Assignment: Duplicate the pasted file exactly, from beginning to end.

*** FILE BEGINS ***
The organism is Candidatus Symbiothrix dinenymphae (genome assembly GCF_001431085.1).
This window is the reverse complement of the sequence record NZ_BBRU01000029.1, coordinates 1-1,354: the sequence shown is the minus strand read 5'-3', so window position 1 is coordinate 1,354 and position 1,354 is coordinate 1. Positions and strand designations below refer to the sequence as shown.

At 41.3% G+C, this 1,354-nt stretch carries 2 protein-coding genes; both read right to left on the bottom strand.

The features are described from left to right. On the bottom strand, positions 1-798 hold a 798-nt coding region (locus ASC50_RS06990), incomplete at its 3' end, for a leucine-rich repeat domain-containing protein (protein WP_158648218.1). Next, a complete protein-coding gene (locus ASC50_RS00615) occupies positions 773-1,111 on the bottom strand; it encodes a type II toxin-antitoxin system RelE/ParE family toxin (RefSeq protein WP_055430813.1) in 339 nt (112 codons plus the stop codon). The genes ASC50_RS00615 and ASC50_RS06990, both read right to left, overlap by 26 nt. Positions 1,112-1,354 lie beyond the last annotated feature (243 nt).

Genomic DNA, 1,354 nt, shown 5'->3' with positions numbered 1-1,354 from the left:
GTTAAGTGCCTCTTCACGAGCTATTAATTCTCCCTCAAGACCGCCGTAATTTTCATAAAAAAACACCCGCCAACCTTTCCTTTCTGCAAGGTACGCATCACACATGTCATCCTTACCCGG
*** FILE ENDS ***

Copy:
The organism is Candidatus Symbiothrix dinenymphae (genome assembly GCF_001431085.1).
This window is the reverse complement of the sequence record NZ_BBRU01000029.1, coordinates 1-1,354: the sequence shown is the minus strand read 5'-3', so window position 1 is coordinate 1,354 and position 1,354 is coordinate 1. Positions and strand designations below refer to the sequence as shown.

At 41.3% G+C, this 1,354-nt stretch carries 2 protein-coding genes; both read right to left on the bottom strand.

The features are described from left to right. On the bottom strand, positions 1-798 hold a 798-nt coding region (locus ASC50_RS06990), incomplete at its 3' end, for a leucine-rich repeat domain-containing protein (protein WP_158648218.1). Next, a complete protein-coding gene (locus ASC50_RS00615) occupies positions 773-1,111 on the bottom strand; it encodes a type II toxin-antitoxin system RelE/ParE family toxin (RefSeq protein WP_055430813.1) in 339 nt (112 codons plus the stop codon). The genes ASC50_RS00615 and ASC50_RS06990, both read right to left, overlap by 26 nt. Positions 1,112-1,354 lie beyond the last annotated feature (243 nt).

Genomic DNA, 1,354 nt, shown 5'->3' with positions numbered 1-1,354 from the left:
GTTAAGTGCCTCTTCACGAGCTATTAATTCTCCCTCAAGACCGCCGTAATTTTCATAAAAAAACACCCGCCAACCTTTCCTTTCTGCAAGGTACGCATCACACATGTCATCCTTACCCGG